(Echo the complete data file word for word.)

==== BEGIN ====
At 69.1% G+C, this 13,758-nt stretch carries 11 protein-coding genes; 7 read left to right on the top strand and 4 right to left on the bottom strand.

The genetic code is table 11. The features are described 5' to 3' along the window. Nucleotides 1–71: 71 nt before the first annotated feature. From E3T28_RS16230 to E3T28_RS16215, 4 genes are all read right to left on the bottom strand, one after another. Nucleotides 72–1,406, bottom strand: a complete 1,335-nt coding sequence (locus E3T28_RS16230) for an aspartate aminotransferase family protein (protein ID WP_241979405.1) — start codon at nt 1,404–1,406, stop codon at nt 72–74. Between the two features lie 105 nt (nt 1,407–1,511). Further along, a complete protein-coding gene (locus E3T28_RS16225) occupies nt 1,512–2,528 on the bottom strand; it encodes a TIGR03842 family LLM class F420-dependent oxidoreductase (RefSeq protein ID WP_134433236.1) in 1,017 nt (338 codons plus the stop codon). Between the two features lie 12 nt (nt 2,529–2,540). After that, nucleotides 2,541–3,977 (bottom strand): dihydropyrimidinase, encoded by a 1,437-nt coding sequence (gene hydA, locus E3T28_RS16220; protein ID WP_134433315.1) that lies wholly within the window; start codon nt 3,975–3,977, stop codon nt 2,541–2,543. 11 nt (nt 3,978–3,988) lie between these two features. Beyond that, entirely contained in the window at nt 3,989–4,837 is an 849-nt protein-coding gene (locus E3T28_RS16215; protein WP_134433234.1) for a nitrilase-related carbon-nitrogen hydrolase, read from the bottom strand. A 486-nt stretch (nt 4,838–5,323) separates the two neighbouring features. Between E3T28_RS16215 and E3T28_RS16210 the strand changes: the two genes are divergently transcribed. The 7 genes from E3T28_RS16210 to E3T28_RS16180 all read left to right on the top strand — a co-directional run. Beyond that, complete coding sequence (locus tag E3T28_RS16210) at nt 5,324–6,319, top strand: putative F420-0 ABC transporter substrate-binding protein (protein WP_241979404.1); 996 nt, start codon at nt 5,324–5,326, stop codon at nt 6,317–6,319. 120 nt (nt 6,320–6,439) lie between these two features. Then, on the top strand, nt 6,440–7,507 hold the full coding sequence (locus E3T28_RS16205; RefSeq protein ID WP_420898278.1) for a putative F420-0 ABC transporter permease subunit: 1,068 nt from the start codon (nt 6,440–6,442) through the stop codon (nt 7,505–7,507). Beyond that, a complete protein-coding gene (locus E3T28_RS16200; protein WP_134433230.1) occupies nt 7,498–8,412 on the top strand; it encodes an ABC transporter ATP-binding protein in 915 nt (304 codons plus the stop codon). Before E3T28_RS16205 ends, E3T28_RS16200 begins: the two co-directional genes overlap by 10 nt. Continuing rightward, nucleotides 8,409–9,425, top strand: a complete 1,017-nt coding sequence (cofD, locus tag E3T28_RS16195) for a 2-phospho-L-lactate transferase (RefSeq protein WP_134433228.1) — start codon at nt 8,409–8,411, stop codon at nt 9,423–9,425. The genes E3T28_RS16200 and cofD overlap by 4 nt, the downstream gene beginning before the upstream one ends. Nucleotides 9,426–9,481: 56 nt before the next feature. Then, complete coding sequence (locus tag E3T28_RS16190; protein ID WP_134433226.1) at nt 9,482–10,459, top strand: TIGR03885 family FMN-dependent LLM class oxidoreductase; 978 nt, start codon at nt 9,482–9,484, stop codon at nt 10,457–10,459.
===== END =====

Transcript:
At 69.1% G+C, this 13,758-nt stretch carries 11 protein-coding genes; 7 read left to right on the top strand and 4 right to left on the bottom strand.

The genetic code is table 11. The features are described 5' to 3' along the window. Nucleotides 1–71: 71 nt before the first annotated feature. From E3T28_RS16230 to E3T28_RS16215, 4 genes are all read right to left on the bottom strand, one after another. Nucleotides 72–1,406, bottom strand: a complete 1,335-nt coding sequence (locus E3T28_RS16230) for an aspartate aminotransferase family protein (protein ID WP_241979405.1) — start codon at nt 1,404–1,406, stop codon at nt 72–74. Between the two features lie 105 nt (nt 1,407–1,511). Further along, a complete protein-coding gene (locus E3T28_RS16225) occupies nt 1,512–2,528 on the bottom strand; it encodes a TIGR03842 family LLM class F420-dependent oxidoreductase (RefSeq protein ID WP_134433236.1) in 1,017 nt (338 codons plus the stop codon). Between the two features lie 12 nt (nt 2,529–2,540). After that, nucleotides 2,541–3,977 (bottom strand): dihydropyrimidinase, encoded by a 1,437-nt coding sequence (gene hydA, locus E3T28_RS16220; protein ID WP_134433315.1) that lies wholly within the window; start codon nt 3,975–3,977, stop codon nt 2,541–2,543. 11 nt (nt 3,978–3,988) lie between these two features. Beyond that, entirely contained in the window at nt 3,989–4,837 is an 849-nt protein-coding gene (locus E3T28_RS16215; protein WP_134433234.1) for a nitrilase-related carbon-nitrogen hydrolase, read from the bottom strand. A 486-nt stretch (nt 4,838–5,323) separates the two neighbouring features. Between E3T28_RS16215 and E3T28_RS16210 the strand changes: the two genes are divergently transcribed. The 7 genes from E3T28_RS16210 to E3T28_RS16180 all read left to right on the top strand — a co-directional run. Beyond that, complete coding sequence (locus tag E3T28_RS16210) at nt 5,324–6,319, top strand: putative F420-0 ABC transporter substrate-binding protein (protein WP_241979404.1); 996 nt, start codon at nt 5,324–5,326, stop codon at nt 6,317–6,319. 120 nt (nt 6,320–6,439) lie between these two features. Then, on the top strand, nt 6,440–7,507 hold the full coding sequence (locus E3T28_RS16205; RefSeq protein ID WP_420898278.1) for a putative F420-0 ABC transporter permease subunit: 1,068 nt from the start codon (nt 6,440–6,442) through the stop codon (nt 7,505–7,507). Beyond that, a complete protein-coding gene (locus E3T28_RS16200; protein WP_134433230.1) occupies nt 7,498–8,412 on the top strand; it encodes an ABC transporter ATP-binding protein in 915 nt (304 codons plus the stop codon). Before E3T28_RS16205 ends, E3T28_RS16200 begins: the two co-directional genes overlap by 10 nt. Continuing rightward, nucleotides 8,409–9,425, top strand: a complete 1,017-nt coding sequence (cofD, locus tag E3T28_RS16195) for a 2-phospho-L-lactate transferase (RefSeq protein WP_134433228.1) — start codon at nt 8,409–8,411, stop codon at nt 9,423–9,425. The genes E3T28_RS16200 and cofD overlap by 4 nt, the downstream gene beginning before the upstream one ends. Nucleotides 9,426–9,481: 56 nt before the next feature. Then, complete coding sequence (locus tag E3T28_RS16190; protein ID WP_134433226.1) at nt 9,482–10,459, top strand: TIGR03885 family FMN-dependent LLM class oxidoreductase; 978 nt, start codon at nt 9,482–9,484, stop codon at nt 10,457–10,459.